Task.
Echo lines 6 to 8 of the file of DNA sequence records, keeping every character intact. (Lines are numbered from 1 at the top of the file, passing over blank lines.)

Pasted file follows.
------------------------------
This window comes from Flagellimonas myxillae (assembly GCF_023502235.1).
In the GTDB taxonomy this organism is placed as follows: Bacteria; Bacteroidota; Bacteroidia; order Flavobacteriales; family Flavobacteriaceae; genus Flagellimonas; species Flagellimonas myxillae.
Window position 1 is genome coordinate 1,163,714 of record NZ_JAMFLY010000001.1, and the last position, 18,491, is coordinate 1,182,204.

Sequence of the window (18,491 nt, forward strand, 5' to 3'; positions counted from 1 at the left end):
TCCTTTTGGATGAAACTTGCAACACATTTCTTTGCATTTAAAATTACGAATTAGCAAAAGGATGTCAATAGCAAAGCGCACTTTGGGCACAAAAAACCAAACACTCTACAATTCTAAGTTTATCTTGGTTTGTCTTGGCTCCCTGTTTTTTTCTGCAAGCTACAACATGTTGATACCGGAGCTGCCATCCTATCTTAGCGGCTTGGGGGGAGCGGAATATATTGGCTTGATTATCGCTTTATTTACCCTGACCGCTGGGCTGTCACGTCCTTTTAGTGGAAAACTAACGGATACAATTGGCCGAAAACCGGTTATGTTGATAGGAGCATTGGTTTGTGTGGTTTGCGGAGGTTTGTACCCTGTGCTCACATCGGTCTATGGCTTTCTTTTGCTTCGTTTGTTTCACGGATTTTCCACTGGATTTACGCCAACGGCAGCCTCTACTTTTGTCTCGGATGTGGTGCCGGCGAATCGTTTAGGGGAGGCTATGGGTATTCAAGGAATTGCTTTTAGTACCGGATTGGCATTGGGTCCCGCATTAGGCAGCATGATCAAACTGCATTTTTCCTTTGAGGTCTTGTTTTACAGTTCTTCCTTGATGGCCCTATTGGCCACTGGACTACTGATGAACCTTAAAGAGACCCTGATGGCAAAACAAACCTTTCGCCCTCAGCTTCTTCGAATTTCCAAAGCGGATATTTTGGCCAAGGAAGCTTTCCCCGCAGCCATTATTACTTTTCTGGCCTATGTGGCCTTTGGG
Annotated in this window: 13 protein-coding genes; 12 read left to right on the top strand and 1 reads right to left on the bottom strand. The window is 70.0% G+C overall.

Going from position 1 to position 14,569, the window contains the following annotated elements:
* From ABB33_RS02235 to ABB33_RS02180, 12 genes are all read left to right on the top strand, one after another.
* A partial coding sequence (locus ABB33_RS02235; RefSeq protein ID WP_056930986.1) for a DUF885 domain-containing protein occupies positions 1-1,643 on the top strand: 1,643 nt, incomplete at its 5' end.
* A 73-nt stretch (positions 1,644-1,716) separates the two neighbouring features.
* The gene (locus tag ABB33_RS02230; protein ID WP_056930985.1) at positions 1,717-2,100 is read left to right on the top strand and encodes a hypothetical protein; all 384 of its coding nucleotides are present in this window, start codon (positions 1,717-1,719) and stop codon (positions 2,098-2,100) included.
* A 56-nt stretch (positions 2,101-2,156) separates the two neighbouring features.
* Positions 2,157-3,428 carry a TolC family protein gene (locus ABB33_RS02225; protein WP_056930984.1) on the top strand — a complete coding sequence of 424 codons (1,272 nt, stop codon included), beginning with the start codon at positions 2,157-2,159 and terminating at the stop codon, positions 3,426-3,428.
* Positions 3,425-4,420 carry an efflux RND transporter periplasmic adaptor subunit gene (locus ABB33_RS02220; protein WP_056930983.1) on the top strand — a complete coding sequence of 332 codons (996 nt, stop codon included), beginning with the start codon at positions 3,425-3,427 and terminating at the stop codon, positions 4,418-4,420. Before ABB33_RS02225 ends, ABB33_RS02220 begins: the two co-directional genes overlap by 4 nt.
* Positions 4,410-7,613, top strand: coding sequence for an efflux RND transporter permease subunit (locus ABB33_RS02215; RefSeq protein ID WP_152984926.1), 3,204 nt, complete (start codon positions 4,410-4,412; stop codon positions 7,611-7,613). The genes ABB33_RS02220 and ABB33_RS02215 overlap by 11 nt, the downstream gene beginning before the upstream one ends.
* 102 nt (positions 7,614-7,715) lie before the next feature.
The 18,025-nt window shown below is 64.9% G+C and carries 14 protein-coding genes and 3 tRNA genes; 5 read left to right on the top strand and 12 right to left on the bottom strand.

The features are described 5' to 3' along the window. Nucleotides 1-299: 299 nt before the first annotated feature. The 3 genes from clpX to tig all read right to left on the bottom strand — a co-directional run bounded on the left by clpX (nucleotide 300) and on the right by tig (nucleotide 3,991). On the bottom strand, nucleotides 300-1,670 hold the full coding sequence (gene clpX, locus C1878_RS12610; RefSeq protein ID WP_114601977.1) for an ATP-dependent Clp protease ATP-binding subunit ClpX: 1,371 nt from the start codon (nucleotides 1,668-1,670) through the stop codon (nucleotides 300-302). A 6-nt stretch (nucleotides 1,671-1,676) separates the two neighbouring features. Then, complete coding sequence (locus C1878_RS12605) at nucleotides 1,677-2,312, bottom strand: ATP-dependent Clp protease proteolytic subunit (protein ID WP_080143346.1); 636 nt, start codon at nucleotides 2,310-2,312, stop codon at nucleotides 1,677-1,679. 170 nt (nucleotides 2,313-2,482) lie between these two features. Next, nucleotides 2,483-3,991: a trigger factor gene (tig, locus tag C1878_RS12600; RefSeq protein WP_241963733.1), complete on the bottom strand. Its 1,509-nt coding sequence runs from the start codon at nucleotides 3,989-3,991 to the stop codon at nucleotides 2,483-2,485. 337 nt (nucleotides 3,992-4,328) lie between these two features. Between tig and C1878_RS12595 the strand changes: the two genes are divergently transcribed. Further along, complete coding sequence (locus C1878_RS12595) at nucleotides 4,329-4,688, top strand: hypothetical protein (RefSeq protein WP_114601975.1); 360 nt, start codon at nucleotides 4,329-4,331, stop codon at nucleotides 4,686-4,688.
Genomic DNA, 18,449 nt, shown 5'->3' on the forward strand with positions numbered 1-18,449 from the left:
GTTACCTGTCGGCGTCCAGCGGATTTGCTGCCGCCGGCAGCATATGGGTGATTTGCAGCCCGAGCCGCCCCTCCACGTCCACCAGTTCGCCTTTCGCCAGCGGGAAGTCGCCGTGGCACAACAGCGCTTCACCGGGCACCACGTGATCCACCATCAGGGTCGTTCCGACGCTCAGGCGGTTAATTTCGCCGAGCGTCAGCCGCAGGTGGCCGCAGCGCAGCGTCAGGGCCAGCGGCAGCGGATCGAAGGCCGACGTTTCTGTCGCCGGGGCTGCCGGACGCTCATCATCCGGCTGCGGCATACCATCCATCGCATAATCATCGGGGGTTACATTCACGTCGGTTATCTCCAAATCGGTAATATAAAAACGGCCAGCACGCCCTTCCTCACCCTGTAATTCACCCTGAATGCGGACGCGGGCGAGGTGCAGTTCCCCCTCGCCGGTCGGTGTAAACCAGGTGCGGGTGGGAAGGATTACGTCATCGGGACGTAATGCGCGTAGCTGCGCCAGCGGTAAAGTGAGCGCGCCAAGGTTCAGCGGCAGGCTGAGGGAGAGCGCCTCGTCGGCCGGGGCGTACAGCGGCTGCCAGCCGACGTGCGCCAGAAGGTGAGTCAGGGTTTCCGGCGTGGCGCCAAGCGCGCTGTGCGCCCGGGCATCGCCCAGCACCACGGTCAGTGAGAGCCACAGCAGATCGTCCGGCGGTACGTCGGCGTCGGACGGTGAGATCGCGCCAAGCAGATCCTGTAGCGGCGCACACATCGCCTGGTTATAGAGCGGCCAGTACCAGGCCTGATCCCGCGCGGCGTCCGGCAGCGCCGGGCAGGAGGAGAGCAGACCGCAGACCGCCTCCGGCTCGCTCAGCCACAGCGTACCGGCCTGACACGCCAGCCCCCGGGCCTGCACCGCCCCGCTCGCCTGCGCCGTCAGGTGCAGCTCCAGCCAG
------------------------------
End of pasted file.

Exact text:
Annotated in this window: 13 protein-coding genes; 12 read left to right on the top strand and 1 reads right to left on the bottom strand. The window is 70.0% G+C overall.

Going from position 1 to position 14,569, the window contains the following annotated elements:
* From ABB33_RS02235 to ABB33_RS02180, 12 genes are all read left to right on the top strand, one after another.